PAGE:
After firing Jay Gruden, the Redskins named Bill Callahan as interim head coach. 

The team’s offensive line coach since 2015, fans are familiar with Callahan, but his coaching profile goes back much longer than that. 

In 2017, the Redskins added assistant head coach to Callahan’s title. He’s been a major part in the design of the run game and pass blocking schemes while also having input in play-calling and game-planning. 

Prior to this stint in Washington, Callahan coached the Cowboys offensive line for three seasons from 2012 to 2014. He played a large role in developing some serious talent on the Dallas offensive line, and many around the NFL considered it a big heist when Washington lured him away from the Cowboys in 2015.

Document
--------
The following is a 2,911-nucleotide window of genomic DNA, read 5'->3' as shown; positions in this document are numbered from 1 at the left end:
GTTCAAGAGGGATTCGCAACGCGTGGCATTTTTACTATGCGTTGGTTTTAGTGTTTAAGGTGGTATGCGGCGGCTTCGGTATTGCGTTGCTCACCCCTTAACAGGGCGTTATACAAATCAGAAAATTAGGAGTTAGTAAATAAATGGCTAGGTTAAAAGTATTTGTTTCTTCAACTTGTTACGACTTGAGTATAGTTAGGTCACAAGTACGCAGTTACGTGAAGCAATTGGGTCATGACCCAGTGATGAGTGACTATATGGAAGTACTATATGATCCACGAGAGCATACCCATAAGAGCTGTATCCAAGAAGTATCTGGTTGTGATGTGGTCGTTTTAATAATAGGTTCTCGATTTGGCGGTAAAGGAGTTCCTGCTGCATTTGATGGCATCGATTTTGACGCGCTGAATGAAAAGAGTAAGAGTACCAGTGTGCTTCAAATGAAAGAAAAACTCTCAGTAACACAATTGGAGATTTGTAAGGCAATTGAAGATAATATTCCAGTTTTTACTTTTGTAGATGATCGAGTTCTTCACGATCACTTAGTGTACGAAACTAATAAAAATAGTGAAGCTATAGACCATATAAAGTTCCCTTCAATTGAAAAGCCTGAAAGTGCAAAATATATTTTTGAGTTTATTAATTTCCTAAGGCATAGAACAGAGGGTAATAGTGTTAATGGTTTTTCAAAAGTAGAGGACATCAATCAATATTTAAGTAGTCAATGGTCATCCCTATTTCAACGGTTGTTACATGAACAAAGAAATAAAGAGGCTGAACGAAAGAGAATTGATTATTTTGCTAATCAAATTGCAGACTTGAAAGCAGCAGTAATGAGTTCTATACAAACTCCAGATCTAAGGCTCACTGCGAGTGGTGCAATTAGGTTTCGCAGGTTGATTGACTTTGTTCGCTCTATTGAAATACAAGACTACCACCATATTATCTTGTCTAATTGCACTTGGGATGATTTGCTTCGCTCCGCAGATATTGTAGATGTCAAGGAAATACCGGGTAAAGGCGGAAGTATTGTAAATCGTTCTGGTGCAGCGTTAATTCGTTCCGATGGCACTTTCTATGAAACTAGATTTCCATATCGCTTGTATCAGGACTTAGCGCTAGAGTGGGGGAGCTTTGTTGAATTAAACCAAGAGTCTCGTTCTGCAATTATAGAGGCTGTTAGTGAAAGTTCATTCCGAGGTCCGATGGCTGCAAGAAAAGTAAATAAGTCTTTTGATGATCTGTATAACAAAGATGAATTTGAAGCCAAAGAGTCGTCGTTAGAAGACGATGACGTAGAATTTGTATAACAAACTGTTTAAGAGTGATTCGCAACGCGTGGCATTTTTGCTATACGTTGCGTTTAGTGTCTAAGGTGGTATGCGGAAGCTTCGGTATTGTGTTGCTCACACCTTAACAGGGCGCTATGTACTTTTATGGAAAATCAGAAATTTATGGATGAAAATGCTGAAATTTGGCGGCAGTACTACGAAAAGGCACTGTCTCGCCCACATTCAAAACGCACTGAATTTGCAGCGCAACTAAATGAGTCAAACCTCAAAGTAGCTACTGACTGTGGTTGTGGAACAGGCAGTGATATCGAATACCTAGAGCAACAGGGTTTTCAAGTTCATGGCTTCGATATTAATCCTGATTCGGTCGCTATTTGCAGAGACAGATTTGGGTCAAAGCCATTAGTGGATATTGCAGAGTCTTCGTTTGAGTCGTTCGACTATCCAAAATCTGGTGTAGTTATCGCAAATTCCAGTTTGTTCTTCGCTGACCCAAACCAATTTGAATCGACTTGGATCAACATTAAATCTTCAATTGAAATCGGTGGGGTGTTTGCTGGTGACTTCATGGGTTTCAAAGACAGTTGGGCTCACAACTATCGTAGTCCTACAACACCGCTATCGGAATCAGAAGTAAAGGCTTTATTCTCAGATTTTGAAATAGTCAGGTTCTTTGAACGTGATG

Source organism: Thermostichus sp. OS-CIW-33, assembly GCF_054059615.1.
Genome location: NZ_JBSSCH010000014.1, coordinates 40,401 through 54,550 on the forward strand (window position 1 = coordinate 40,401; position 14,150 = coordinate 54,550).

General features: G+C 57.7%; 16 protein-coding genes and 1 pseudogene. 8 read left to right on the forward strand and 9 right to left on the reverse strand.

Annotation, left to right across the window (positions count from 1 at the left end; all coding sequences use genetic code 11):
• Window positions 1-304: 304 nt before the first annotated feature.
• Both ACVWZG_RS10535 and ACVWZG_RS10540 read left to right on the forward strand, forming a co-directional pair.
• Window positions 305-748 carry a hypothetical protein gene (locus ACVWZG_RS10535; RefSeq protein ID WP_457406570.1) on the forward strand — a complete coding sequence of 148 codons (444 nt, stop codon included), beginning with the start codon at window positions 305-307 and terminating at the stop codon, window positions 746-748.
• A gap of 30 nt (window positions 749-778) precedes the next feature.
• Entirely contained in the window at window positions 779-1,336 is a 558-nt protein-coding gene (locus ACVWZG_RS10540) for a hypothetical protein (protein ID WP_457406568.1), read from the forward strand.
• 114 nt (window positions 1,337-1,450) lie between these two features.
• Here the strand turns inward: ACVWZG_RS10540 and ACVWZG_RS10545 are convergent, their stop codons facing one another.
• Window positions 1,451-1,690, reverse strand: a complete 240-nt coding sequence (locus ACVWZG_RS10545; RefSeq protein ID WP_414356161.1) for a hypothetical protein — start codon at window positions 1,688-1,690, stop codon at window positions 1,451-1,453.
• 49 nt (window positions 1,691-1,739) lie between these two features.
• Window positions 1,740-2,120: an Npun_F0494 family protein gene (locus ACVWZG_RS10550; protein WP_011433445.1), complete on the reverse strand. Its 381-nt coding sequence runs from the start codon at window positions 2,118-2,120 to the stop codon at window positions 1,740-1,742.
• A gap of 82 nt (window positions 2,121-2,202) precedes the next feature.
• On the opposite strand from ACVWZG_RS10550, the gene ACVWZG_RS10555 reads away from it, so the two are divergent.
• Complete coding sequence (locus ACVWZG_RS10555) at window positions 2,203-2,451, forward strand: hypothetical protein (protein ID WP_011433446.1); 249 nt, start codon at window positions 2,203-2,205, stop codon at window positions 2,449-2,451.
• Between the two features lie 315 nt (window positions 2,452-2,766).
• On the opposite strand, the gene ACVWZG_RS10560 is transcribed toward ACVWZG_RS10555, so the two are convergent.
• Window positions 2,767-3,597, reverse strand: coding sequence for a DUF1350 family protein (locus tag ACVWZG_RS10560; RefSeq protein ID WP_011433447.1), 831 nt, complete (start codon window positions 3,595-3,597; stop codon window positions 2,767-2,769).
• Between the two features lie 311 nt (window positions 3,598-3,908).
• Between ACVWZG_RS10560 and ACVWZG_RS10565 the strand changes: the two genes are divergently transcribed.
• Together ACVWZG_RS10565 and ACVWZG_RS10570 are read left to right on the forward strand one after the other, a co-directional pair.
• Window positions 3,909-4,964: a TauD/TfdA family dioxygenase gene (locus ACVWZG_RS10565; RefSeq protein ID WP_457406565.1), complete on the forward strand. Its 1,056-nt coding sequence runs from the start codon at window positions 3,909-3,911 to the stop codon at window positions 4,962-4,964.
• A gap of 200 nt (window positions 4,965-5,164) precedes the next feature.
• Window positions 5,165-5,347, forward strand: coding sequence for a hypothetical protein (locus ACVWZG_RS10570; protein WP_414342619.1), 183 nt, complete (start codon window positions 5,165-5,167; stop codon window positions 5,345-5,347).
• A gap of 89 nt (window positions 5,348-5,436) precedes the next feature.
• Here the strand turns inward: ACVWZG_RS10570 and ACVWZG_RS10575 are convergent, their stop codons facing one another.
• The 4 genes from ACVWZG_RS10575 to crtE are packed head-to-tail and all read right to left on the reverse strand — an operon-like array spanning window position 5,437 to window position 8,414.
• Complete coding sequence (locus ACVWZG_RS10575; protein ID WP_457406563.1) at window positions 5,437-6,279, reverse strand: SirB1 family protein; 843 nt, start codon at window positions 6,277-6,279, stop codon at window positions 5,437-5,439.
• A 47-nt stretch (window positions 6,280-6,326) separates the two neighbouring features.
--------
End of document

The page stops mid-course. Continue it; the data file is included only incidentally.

So far with the Redskins, Callahan’s offensive line has had inconsistent results. The team has been largely unable to run the football since his arrival, saving for a 1,000-yard season from Adrian Peterson in 2018. 

The Redskins have also dealt with an almost unimaginable string of injuries on the offensive line during Callahan’s tenure. There have been some questions if Callahan’s rigorous coaching and famous after practice drilling methods could be part of those injuries, but players and coaches completely dismiss that notion. 

In fact, along the offensive line, players love Callahan. 

Brandon Scherff credits the coach for helping his transition from tackle to guard. Chase Roller credits him for getting him to be an NFL center after playing college football in Wyoming. 


Callahan also has head coaching experience. 

He took over the Raiders top job when Jon Gruden went to Tampa in 2001, and guided Oakland to an 11-5 record and a Super Bowl appearance in 2002. His second year with the Raiders was a flop, the team went 4-12, and he was fired after the year. 

From 2004 to 2007, Callahan was the head coach at the University of Nebraska. He finished with a 27-22 record and appearances in the Alamo Bowl and the Cotton Bowl.